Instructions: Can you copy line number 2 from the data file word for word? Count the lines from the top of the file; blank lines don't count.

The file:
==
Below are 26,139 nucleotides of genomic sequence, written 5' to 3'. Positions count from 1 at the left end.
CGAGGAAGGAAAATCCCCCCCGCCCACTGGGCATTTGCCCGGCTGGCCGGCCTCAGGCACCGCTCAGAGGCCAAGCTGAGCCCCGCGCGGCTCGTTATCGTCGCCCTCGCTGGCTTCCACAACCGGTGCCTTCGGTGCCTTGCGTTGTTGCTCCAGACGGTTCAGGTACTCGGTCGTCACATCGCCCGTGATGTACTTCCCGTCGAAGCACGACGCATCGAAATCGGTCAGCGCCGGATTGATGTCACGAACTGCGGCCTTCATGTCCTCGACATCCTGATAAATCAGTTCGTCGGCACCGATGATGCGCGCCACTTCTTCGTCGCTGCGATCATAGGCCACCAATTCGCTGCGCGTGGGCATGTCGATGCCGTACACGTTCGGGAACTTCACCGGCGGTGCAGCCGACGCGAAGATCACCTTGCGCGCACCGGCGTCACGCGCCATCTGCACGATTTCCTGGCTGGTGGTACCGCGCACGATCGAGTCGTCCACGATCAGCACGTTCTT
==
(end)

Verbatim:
CGAGGAAGGAAAATCCCCCCCGCCCACTGGGCATTTGCCCGGCTGGCCGGCCTCAGGCACCGCTCAGAGGCCAAGCTGAGCCCCGCGCGGCTCGTTATCGTCGCCCTCGCTGGCTTCCACAACCGGTGCCTTCGGTGCCTTGCGTTGTTGCTCCAGACGGTTCAGGTACTCGGTCGTCACATCGCCCGTGATGTACTTCCCGTCGAAGCACGACGCATCGAAATCGGTCAGCGCCGGATTGATGTCACGAACTGCGGCCTTCATGTCCTCGACATCCTGATAAATCAGTTCGTCGGCACCGATGATGCGCGCCACTTCTTCGTCGCTGCGATCATAGGCCACCAATTCGCTGCGCGTGGGCATGTCGATGCCGTACACGTTCGGGAACTTCACCGGCGGTGCAGCCGACGCGAAGATCACCTTGCGCGCACCGGCGTCACGCGCCATCTGCACGATTTCCTGGCTGGTGGTACCGCGCACGATCGAGTCGTCCACGATCAGCACGTTCTT